The phrase to the maximum extent permitted by law is sometimes used in prohibitive or restricting clauses. The drafter likely attempts to convince some abstract court to uphold at least some part of the prohibition or restriction. This blog explains that – whilst nowadays laws and regulations tend to uphold as much as possible of the parties freely agreed principles – the phrase is redundant.
The phrase to the maximum extent permitted by law is sometimes used in a provision which may, depending on the circumstances or the applicable law, turn out to be invalid or unenforceable. Such provisions include in particular clauses limiting the liability of a party and non-compete clauses (both in commercial setting and in employment agreements). For example:
Until one year after the termination or expiration of this Agreement and to the maximum extent permitted by law, Employee shall not, directly or indirectly, for own benefit or for the benefit of third parties, undertake or facilitate any activities in a field of business equal or similar to a business of Employer or otherwise in direct or indirect competition with Employer.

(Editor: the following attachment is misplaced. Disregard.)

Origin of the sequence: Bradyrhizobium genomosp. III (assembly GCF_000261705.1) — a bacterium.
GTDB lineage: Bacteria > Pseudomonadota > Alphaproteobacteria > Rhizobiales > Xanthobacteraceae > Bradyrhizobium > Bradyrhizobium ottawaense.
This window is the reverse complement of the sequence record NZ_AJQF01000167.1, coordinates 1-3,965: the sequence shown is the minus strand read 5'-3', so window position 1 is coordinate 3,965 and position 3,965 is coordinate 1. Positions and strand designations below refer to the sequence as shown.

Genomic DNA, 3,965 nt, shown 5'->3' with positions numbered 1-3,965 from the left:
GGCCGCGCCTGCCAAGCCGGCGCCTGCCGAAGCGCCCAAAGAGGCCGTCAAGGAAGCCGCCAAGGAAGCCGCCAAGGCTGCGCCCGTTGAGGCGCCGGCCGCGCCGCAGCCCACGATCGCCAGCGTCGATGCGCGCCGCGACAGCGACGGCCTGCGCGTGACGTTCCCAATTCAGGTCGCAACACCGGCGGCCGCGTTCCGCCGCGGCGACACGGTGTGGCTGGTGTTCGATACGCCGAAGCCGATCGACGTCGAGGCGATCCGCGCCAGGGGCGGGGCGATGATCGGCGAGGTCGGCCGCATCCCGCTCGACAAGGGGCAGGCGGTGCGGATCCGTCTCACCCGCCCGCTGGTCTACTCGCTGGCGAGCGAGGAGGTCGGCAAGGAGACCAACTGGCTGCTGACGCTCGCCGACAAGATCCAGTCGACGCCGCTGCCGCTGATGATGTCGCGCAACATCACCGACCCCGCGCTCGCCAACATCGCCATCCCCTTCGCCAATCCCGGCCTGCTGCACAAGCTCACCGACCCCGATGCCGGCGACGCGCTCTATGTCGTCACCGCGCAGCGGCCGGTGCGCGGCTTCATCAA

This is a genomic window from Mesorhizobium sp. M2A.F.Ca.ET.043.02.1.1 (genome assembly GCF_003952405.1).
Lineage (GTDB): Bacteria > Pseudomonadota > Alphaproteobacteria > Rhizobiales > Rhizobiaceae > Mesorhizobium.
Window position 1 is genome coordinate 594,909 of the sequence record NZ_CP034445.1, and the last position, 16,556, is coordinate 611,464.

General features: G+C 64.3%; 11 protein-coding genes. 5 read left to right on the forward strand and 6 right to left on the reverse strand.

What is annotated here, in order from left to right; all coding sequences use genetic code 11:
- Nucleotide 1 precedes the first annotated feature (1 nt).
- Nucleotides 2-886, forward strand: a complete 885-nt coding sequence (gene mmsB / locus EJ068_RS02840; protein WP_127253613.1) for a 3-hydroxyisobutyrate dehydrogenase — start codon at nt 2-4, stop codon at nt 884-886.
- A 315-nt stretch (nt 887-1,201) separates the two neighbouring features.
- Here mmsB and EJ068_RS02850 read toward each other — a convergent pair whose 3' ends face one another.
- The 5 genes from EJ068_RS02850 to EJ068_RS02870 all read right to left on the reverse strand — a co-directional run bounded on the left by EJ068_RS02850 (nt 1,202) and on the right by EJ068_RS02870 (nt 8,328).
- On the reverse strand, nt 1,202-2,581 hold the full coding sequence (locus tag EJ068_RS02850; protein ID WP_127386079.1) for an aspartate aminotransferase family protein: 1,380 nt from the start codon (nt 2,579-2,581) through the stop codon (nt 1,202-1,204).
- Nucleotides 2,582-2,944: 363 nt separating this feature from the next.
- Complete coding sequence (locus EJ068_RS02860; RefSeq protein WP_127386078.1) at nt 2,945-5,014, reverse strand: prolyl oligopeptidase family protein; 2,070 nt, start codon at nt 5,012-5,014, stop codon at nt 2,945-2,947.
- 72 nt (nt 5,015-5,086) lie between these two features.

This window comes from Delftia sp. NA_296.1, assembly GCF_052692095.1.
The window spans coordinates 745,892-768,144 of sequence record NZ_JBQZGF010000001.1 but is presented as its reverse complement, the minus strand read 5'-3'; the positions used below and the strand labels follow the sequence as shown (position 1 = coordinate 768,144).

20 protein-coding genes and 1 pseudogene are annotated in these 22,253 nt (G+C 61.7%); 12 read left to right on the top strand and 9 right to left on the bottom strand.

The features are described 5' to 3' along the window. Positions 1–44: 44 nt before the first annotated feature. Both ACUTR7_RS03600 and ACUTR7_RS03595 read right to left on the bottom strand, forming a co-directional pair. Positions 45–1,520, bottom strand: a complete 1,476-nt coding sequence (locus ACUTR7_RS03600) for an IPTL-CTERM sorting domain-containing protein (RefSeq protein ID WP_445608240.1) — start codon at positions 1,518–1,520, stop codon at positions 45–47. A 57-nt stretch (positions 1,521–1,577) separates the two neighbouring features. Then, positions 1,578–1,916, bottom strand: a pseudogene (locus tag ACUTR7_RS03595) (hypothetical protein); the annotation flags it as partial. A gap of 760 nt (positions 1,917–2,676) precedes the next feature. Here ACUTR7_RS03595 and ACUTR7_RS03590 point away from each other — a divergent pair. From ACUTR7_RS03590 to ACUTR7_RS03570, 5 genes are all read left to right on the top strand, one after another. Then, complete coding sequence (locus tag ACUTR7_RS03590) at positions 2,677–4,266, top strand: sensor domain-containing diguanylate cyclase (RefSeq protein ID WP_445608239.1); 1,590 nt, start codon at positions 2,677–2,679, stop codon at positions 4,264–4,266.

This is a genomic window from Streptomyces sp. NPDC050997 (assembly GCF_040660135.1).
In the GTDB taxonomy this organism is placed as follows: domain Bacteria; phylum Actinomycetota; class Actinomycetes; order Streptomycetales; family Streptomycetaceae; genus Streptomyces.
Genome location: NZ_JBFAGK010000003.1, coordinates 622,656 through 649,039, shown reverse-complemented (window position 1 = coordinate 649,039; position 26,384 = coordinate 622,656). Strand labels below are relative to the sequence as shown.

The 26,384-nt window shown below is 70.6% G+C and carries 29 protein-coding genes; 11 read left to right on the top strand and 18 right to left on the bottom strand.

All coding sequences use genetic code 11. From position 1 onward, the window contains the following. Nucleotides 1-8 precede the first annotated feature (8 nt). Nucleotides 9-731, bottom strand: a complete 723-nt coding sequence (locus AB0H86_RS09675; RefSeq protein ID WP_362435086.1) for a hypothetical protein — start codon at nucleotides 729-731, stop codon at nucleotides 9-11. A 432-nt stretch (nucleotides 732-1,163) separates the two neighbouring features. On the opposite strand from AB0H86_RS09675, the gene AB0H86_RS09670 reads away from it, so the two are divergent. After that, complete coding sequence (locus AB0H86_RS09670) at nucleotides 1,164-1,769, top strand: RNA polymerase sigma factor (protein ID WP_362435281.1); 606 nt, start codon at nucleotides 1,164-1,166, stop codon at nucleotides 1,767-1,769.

The phrase to the maximum extent permitted by law is redundant to the extent that any statutory (or other legal) limitations do not prohibit or restrict the referenced provision. This must be distinguished from the case where two commercial parties negotiate a normal contract and are free to agree on prohibitions and restrictions (as opposed to the case where those parties deal on a questionable basis of either party’s general terms and conditions): in such ‘negotiated’ contracts, the limitation of liability would not be invalid or unenforceable, because no party can be deemed to have disagreed to such ‘negotiated’ limitation. The phrase may be useful if the parties do not want to investigate where and to which extent such limitations apply or if there is a reasonable likelihood that at some point in time, the applicable law may become more restrictive.
To the maximum extent permitted by law may also serve as a hint to a court that in case it considers the invalidity or unenforceability of the clause, it should also nevertheless impose some kind of limitation or prohibition. This argument is not very convincing because a court should anyhow consider the appropriateness of giving at least some effect to the litigated provision.
 An exception applies to the UCC requirement adopted by various US states, that any limitation of liability should be conspicuous, capitalised, bold-printed or in italics.